When Bernie Sanders Walked Out of Allen Ginsberg’s Poetry Reading
When did Allen Ginsberg and Bernie Sanders first meet? What were the circumstances? Even people close to Sanders and Ginsberg do not agree on that history, explored in a recent piece in the Forward. But a photo that surfaced after the story went to press shows the poet, whose outlook reflected socialist ideas and the socialist mayor of Burlington, Vermont together in Sanders’s office.
The 1983 photo, which prompts new questions about meetings between the two men, was taken by Phyllis Segura, at the time a freelance photographer on assignment for Yoga Journal. She was following Ginsberg and others with him on a tour of Vermont, reading poetry and singing. The image shows an intense-looking Sanders and a more relaxed (and more formally dressed) Ginsberg engaged in what seems like serious talk across Sanders’s desk. What has them so engaged? “I don’t recall what they were talking about,” Segura told the Forward, from her home in upstate New York. “I wish I could remember what they talked about. Another person who I think was in the room at the time was Steven Taylor, a musician who played with Allen.”
Steven X. Taylor traveled extensively with Ginsberg between 1976 and 1996, a guitarist and multifaceted musical collaborator. Reached in Brooklyn, he said he remembered the encounter, says it was a “very pleasant, cordial” discussion, but the years have eclipsed just what was said. Then, Taylor recalled a public incident between Sanders and Ginsberg that seems like it was not particularly pleasant for Sanders, as Taylor describes it. He says it may have happened on the 1983 tour, but isn’t sure, and Phyllis Segura says she’s certain it did not, “because I went where Allen went on that tour and I never experienced that.”
Taylor said that on one visit to Burlington, Sanders introduced Ginsberg at the start of a reading-performance for which Taylor was on stage with his guitar. “What happened was we gave a show in some big municipal building…and Bernie got up and introduced Allen.” Sanders, he said, sat down in the front row. “Bernie was proud to present Allen. And Allen was then in the habit, if he had a new poem, he’d try it out on people…and he had a very graphic poem about anal sex. He had this kind of dirty streak, and he liked to talk dirty in public. It was partly gay activism and it was also something he did.”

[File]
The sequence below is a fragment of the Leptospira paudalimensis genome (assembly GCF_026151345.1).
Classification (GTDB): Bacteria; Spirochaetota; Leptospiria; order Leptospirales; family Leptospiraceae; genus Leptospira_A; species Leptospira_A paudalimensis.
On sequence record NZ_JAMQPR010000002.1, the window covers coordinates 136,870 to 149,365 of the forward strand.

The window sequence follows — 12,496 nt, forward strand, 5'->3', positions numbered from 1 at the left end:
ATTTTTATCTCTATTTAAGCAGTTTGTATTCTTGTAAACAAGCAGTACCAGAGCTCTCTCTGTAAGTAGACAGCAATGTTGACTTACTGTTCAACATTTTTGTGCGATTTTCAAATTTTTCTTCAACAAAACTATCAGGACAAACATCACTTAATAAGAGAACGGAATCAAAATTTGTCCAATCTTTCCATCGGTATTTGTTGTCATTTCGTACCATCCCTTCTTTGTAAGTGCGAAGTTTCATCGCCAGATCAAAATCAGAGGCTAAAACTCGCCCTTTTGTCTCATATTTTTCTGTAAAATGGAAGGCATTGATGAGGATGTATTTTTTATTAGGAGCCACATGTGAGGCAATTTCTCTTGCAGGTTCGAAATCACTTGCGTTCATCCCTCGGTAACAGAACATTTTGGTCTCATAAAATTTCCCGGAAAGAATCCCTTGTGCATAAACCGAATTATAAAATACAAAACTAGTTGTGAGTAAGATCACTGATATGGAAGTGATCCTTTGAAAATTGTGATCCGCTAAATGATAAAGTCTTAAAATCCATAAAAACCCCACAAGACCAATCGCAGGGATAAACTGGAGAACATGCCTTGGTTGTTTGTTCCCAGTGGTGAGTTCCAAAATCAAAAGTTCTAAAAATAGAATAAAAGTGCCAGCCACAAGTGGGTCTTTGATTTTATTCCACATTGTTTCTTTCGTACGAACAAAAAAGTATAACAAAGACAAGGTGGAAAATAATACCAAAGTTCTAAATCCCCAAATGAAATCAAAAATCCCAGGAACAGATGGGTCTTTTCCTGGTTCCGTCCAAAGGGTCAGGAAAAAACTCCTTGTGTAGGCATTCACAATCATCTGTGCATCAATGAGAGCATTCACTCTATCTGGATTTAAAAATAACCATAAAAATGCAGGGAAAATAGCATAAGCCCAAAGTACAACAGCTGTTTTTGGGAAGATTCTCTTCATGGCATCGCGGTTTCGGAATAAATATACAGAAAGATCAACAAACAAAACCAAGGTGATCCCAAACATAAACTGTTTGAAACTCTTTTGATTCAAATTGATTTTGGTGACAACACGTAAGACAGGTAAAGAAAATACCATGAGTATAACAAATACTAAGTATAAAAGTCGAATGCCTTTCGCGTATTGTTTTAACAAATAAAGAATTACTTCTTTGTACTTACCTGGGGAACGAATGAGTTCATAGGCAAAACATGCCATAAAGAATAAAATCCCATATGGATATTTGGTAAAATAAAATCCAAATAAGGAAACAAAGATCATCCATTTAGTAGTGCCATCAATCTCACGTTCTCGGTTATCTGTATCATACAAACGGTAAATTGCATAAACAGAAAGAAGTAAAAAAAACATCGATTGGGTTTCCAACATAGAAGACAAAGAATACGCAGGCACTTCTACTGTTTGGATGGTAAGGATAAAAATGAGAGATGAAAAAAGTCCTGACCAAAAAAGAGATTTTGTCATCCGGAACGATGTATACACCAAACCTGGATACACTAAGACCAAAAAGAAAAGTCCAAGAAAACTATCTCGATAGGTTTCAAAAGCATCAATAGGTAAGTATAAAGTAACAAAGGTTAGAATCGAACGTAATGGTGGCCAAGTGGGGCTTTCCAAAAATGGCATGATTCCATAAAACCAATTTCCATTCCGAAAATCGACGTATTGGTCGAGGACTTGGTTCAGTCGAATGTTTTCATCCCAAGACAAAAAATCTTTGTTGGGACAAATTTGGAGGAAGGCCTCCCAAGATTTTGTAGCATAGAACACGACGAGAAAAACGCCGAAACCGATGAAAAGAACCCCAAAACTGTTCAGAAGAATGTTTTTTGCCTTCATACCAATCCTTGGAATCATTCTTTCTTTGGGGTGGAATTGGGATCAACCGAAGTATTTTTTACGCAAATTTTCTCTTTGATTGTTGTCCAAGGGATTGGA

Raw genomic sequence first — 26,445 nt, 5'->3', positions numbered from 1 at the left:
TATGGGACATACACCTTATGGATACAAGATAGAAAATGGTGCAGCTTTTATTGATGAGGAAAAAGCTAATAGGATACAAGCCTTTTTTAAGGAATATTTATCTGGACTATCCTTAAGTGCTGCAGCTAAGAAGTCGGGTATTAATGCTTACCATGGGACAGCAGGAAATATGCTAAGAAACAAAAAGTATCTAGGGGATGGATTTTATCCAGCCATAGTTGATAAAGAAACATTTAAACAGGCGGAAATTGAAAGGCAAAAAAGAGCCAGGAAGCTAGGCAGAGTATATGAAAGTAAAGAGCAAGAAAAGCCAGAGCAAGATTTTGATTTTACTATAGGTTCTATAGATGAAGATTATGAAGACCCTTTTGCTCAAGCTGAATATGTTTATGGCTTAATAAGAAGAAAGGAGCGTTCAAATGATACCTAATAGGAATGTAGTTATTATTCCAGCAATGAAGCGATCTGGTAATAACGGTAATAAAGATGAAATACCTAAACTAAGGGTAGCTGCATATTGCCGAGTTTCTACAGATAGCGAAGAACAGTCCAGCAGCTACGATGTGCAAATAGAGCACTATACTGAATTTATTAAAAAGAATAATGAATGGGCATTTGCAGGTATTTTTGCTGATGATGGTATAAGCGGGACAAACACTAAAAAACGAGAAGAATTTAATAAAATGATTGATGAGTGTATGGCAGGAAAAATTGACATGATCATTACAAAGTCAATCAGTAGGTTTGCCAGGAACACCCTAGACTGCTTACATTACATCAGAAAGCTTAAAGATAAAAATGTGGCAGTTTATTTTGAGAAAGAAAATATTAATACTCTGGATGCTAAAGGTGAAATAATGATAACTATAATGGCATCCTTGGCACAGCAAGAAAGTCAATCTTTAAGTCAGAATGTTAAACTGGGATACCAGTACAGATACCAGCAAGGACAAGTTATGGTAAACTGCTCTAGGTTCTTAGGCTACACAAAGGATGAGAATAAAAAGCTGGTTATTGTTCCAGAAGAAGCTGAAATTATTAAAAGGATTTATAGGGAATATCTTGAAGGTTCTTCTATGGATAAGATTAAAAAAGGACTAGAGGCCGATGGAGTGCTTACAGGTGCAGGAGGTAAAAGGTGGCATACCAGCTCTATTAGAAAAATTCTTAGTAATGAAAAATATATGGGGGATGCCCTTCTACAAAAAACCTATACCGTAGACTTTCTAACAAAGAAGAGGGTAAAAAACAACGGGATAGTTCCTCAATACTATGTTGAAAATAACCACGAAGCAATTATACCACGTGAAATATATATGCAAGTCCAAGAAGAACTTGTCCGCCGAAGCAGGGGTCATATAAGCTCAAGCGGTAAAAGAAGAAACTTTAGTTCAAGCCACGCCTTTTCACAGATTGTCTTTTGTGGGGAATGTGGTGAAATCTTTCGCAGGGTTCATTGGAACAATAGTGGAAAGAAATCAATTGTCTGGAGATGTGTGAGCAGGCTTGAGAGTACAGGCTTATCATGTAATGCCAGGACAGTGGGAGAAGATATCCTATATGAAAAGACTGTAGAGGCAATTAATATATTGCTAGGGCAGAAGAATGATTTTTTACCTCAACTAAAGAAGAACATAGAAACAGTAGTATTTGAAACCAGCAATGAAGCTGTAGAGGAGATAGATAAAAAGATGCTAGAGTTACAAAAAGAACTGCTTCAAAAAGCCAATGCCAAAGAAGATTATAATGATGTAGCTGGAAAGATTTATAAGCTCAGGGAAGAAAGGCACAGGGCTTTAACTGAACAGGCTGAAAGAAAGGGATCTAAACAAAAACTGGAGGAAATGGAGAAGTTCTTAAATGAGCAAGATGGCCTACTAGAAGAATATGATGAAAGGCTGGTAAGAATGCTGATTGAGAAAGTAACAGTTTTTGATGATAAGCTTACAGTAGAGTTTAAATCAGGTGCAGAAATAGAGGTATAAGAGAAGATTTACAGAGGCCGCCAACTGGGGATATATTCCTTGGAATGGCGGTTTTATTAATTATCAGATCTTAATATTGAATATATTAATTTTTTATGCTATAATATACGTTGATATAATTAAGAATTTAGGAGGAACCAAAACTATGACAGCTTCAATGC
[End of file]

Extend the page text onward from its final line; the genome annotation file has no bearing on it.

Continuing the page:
The poem was called, “What You Up To?” and it appears in the final edition of Ginsberg’s “Collected Poems.” Sanders, Taylor said, “stood up” from his seat as Ginsberg read, “turned and walked out. You know I thought (at the time), ‘What a nightmare for a politician.’ I thought, ‘Oh, God, he’s a socialist. Already he’s got problems. But now he’s got Allen up here reading about anal sex.’ It was not a good thing for Allen to do. He should not have done it. He should have been more careful, but he got excited. He got excited when he performed, and he was a great performer…”
I told Taylor that, in the 1983 photo, Sanders looks more like a poet and Ginsberg — the poet famous for explosive poetry so conventionally well-dressed in tie and jacket — looks like the small city mayor.
“Oh, he bought those at the Salvation Army,” Taylor said of Ginsberg. “Allen got all his clothes from the Salvation Army.”
The Sanders campaign hasn’t responded to requests for comment about the photograph or the reading incident. Ginsberg and Sanders — two iconoclasts — had a few contacts over the years. The poet’s visits to Burlington included one in 1986, when he wrote a poem called, “Burlington Snow,” which clearly pays homage to the virtues he finds in the socialist values with which Sanders governed Burlington. Ginsberg gave a reading of the poem in a local bookstore. The poet traveled quite often to Vermont to spend time with his Buddhist teacher, Chogyam Trungpa, at a Buddhist center about an hour from Burlington. Segura took other photos of him there and elsewhere on his 1983 tour. She knew Ginsberg going back to the 1970s, having been introduced to him by the poet Gregory Corso. At 72, she says that Bernie Sanders’s recent surge of public visibility sent her back to her files, where she had an image of a poet and a politician that she realized had the new context of a presidential campaign.